True Review: Manjunathby Niharika Puri May 10 2014, 12:03 pm Estimated Reading Time: 3 mins, 26 secs
Critic’s Rating: 2.stars.
Cast: Sasho Sattyish Sarathy, Yashpal Sharma, Seema Biswas, Kishore Kadam, Anjori Alagh, Faisal Rashid, Rajesh Khattar,
Producer: Viacom 18 Motion Pictures
Directions: Sandeep Varma
Duration:2 hours 10 minutes
Stories of heroism are a recurring theme in popular culture. The more unlikely the underdog, the larger is the backing behind him. Everyone loves a David vs. Goliath conflict. Kept against the backdrop of systemic failure, it would seem like fodder for another Prakash Jha film. But there is that thing about reality… David may not be the one flinging the lethal stone. He is, at times, the one taking the fall.
And that was what happened in the case of Shanmugam Manjunath, the 27-year-old marketing officer at Indian Oil Corporation, who was murdered in cold blood on 19th November 2005, for sealing a petrol pump that sold adulterated fuel.
The film chronicles his journey (in a mostly non-linear manner) from his humble origins to his eventual demise. There was much outrage over an assassination that sent shockwaves through the nation. You would expect the film to be a grim build-up to the events that led to the tragedy, but instead, the story takes a wobbly start with a band performance and a dead Manjunath (Sasho Sattyish Sarathy) addressing the audience.
There are flashbacks of his hysteria on being threatened by the faceless oil mafia set against his (overdone) joie de vivre as he cruises his way through IIM Lucknow. Here, you can see the effort of the makers to establish Manjunath as a likeable character, though those ‘fun’ traits come across as caricaturish, especially when he befriends fellow classmate Sujata (Anjori Alagh).
Cut to present day where there is much anxiety over his disappearance and hop back to yet another flashback which has lame college banter to add a dash of humour. Just when you sigh resignedly, dismissing this as an opportunity wasted, Manjunath undergoes a surprising turnaround, both in character and film, which arrests your attention once more.
The backstory dealt with, the plot comes back on track with our protagonist investigating what he only suspects as malpractices in the lawless Lakhimpur where gun-toting goons abound.
He must cope with bureaucratic pressures, anonymous threats, worried parents (Seema Biswas, Kishore Kadam) and the ‘stigma’ of being from a scheduled caste. But despite the anticlimactic end to his bravado, you would already have read enough media reports to know that it was a loss that struck a chord with the country. And how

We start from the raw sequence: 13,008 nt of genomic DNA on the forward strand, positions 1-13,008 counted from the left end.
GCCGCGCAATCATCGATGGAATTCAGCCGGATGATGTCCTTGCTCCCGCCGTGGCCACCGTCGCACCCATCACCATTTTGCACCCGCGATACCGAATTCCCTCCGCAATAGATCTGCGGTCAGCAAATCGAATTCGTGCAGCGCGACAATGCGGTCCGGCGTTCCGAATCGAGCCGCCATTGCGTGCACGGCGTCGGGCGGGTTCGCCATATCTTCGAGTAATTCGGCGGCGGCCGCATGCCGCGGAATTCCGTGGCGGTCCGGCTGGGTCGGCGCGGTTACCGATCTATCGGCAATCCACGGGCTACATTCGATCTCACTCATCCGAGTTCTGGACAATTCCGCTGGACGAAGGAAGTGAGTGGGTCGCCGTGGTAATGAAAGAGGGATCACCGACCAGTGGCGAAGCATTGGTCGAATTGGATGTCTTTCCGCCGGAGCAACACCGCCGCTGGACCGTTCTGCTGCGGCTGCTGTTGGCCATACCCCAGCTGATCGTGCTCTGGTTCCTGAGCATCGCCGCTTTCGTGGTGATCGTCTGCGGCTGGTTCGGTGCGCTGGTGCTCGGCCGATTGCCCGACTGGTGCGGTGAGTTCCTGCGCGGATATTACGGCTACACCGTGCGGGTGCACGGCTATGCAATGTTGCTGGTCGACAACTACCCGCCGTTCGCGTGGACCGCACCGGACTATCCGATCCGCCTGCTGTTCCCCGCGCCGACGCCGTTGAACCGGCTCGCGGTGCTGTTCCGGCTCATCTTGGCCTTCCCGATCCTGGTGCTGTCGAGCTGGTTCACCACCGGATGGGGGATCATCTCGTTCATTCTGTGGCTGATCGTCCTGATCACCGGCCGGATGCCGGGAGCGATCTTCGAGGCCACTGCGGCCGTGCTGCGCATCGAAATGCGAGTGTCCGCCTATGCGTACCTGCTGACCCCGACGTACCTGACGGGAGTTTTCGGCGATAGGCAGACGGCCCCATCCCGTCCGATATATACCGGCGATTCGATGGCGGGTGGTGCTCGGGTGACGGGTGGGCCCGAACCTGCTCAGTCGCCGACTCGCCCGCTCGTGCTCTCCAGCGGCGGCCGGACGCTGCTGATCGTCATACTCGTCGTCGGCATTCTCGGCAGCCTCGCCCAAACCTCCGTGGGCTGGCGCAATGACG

Manjunath stumbles mainly on account of a haphazard narrative and a jarring background score that springs up far too abruptly in the proceedings. His research on fuel adulteration is not elaborated upon in the film, which leaves the audience with sketchy details. Till his last scene in the film, we never see Manjunath being pursued by the blackmailers (it is only implied) and fail to understand if his death was a result of a disgruntled petrol pump owner or a cover-up to a greater conspiracy at hand.
What will especially test the audience’s patience is the aftermath of Manjunath’s murder and subsequent investigation. There’s media coverage, grieving parents and the hero himself coming to converse with the man responsible for his death. The lattermost point may sound bizarre, but one can reason that it is probably the killer rationalising his deed to his conscience. Divya Dutta’s track later in the film is quite unnecessary too.
Manjunath may be a flawed cinematic outing, but deserves a nod where the overall cast performance is considered. Even in the ensemble, Sarathy, Yashpal Sharma and Seema Biswas deliver stand-out performances.
Here is an off-beat film that gets 2 stars for all its uneven account of a brave, young executive’s life. It is still a story that needed to be told. And now, it is a story that needs to be heard. Go with zero expectations and some patience if you are open for an unconventional outing. If not that, do go for the DVD. Manjunath has its faults but deserves a chance.